Fifteen years ago this month, my husband and I were visiting my father in Wisconsin with the idea of placing him in an assisted living community to better help him live with dementia. We called him Mardig (Armenian for Martin). As days passed, we grew overwhelmed trying to make sense of years of disorganized paperwork. We persuaded him to visit us in California. Below are excerpts from “Where’s my shoes?” My Father’s Walk through Alzheimer’s
David and I spent the next few days sorting through Mardig’s papers. Mardig enjoyed our genuine interest and began reflecting on events from his earlier years. His past was a mystery to us since he did not talk about his family. Old family conflicts and misunderstandings had kept his side of the family away from ours. His mother lived her final years with his half-brother in the Chicago area. After the relationship soured between my parents and my aunt and uncle, we no longer visited them. Regrettably, my grandmother died before I had the opportunity to learn about my father’s childhood.
While looking through one of the file cabinet drawers, I came upon a tattered oversized envelope. Inside was a worn brown composition book dated 1929. It was Mardig’s composition book from an adult evening class to improve his English. Inside were pages filled with selected events from his childhood. I focused on an autobiographical assignment.
At the tender age of five, Mardig and his mother narrowly missed the first genocide of the twentieth century. They left Van (in Turkey) just in time for the relative safety of Constantinople (now Istanbul).
I showed my father his brown composition book and asked him to read the autobiography and he recounted some of the stories of when he and a friend went swimming in the sea. David asked him about the journey coming to America in 1920 on the steamship Pannonia from Patras, a port in Greece. He chuckled and recounted a few stories of running around the ship and scaring his mom who was trying to keep from being seasick.
David and I pored through Mardig’s papers. It was nearly impossible to determine what was important and what was not. We had to leaf through it all, one page at a time, being careful not to overlook something—like a $1,000 U.S. Savings Bond tucked between two sheets of scrap paper or hiding in a one-and-a-half foot pile of newspapers my brother threatened to throw away. Despite mustering some energy after discovering more details of my family history, this overwhelming task soon exhausted David and me.
I scraped off the rubber bands and unfolded a letter-sized sheet that was protecting a stack of cards. When I turned them over to look at the front side, in the upper right corner I saw “1,000” . . . twenty-eight thousand dollars in U.S. Savings Bonds.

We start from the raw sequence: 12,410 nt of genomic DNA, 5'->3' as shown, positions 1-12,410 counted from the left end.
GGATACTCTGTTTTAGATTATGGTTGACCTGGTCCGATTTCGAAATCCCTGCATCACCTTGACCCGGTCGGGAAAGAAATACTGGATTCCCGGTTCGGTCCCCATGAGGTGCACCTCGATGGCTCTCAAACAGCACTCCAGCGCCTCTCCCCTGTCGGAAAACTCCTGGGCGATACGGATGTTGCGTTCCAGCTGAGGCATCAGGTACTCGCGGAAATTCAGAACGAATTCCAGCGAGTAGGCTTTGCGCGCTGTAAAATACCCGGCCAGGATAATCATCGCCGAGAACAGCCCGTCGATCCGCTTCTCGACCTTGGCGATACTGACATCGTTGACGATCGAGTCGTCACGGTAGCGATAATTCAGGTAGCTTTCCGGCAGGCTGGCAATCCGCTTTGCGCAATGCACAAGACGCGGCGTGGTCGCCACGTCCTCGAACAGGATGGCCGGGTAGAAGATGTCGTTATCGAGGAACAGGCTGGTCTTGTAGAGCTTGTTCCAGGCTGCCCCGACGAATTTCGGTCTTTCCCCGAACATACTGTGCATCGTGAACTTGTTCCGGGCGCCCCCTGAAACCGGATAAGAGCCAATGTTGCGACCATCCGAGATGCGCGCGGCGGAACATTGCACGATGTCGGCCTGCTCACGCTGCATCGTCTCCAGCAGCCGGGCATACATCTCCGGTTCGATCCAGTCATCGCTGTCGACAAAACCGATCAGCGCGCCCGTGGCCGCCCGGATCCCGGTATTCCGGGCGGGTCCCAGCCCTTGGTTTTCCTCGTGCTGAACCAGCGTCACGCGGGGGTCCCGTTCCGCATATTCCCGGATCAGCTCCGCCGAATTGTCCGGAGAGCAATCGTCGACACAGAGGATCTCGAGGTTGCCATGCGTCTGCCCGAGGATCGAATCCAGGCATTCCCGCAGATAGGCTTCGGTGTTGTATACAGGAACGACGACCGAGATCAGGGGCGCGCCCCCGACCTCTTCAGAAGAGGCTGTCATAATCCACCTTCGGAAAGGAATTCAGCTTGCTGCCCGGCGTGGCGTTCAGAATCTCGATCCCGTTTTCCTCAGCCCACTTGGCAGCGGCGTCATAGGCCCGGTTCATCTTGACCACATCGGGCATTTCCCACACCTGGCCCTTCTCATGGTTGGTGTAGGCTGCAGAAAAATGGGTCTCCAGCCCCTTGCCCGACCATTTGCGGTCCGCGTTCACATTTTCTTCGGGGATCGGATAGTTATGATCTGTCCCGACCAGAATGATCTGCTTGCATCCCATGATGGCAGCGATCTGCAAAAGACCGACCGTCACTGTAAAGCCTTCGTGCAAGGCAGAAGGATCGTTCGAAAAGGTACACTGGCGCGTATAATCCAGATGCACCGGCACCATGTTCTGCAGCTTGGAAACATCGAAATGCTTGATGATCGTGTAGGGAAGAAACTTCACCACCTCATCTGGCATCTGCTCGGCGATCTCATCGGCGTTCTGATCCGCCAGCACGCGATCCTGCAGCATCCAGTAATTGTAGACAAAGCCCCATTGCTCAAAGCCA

After lunch one day, having washed the dishes and wiped off the table, I returned to the sunroom. I watched my father, who was hunched over paperwork in his preferred place of work and rest (there was also a bed in the room). Five arched windows lined three brick walls. Once framed by silk-lined drapes tied back to let the sun stream in, these same drapes, now rotted from fifty years of sun damage, were closed. A single light bulb on Mardig’s desk illuminated one corner of this otherwise dark room.
I walked closer to look over his shoulder. He was organizing his bills. I sat in a chair by a bookshelf in the living room, only a few feet away from where he was working. Soon, I grew bored and turned my attention to the books in this last of the three built-in dark oak bookshelves that lined the north wall of the living room. Some were my father’s German-language books from his bachelor years; others were reference books he used for his work as a machinist. Two hardcover books covered with brown paper bags grabbed my attention. I tried to decipher the rubber-stamped letters on their spines. Reaching out, I pulled one off the bookshelf. A little package fell onto the floor. After looking quickly at the book, an engineering manual of interest to my father, brother, or David, I placed it back and reached down for the package.
Three dried-out rubber bands bound an eight-and-a-half by three-and-a-half-inch package. I scraped off the rubber bands and unfolded a letter-sized sheet that was protecting a stack of cards. When I turned them over to look at the front side, in the upper right corner I saw “1,000” and on the upper left side “1,000.” I looked at the card more carefully and read, “Series E.” It finally dawned on me—it was a thousand dollar U.S. Savings Bond! I lifted a corner of the first bond to look at the second card and saw the same writing. I lifted the second bond and saw yet another “1,000.” I fanned them out like a deck of playing cards and counted, four thousand, five thousand, six . . . fifteen thousand . . . twenty thousand . . . twenty-five thousand . . . twenty-eight thousand dollars in U.S. Savings Bonds. My heart fluttered!
“Mardig, look what I found!”
Shortly before we were to return to California, my father agreed to visit. I bought a one-way plane ticket.
What am I doing? Is this really a smart thing to do, bringing my father to California? Am I doing something wrong? The wretched fear of the youngest child, whose parents tried to make her behave more like her older siblings, cast a long shadow. Even though my sister, brother, and I were not communicating, this was also their father I was relocating.
My husband’s and my lives were about to take a life-changing turn.